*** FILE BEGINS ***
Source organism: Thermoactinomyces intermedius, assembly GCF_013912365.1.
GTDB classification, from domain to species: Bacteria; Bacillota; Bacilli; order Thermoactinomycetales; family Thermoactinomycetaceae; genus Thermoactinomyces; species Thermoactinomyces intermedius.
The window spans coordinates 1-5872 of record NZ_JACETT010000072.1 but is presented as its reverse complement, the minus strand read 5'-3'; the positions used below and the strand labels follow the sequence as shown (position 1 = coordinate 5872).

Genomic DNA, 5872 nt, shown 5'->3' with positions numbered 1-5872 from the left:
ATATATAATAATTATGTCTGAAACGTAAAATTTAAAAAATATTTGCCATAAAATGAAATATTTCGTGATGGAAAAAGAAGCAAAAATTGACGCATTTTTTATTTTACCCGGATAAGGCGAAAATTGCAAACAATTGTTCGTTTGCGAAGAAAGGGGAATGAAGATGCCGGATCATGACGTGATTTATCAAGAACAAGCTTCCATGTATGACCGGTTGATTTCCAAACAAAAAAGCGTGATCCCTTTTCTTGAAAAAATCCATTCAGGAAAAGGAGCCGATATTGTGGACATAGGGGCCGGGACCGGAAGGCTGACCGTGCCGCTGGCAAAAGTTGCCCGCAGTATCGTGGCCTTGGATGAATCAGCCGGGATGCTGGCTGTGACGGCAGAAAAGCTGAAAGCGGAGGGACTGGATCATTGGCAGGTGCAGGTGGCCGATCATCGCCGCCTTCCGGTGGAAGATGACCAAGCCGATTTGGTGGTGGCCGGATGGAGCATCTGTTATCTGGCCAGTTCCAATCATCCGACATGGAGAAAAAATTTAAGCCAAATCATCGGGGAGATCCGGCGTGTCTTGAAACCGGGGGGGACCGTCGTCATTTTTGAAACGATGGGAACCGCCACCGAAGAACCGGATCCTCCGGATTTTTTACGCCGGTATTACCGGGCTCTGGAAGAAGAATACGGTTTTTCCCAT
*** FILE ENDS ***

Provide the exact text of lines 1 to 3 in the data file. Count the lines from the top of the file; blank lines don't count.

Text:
Source organism: Thermoactinomyces intermedius, assembly GCF_013912365.1.
GTDB classification, from domain to species: Bacteria; Bacillota; Bacilli; order Thermoactinomycetales; family Thermoactinomycetaceae; genus Thermoactinomyces; species Thermoactinomyces intermedius.
The window spans coordinates 1-5872 of record NZ_JACETT010000072.1 but is presented as its reverse complement, the minus strand read 5'-3'; the positions used below and the strand labels follow the sequence as shown (position 1 = coordinate 5872).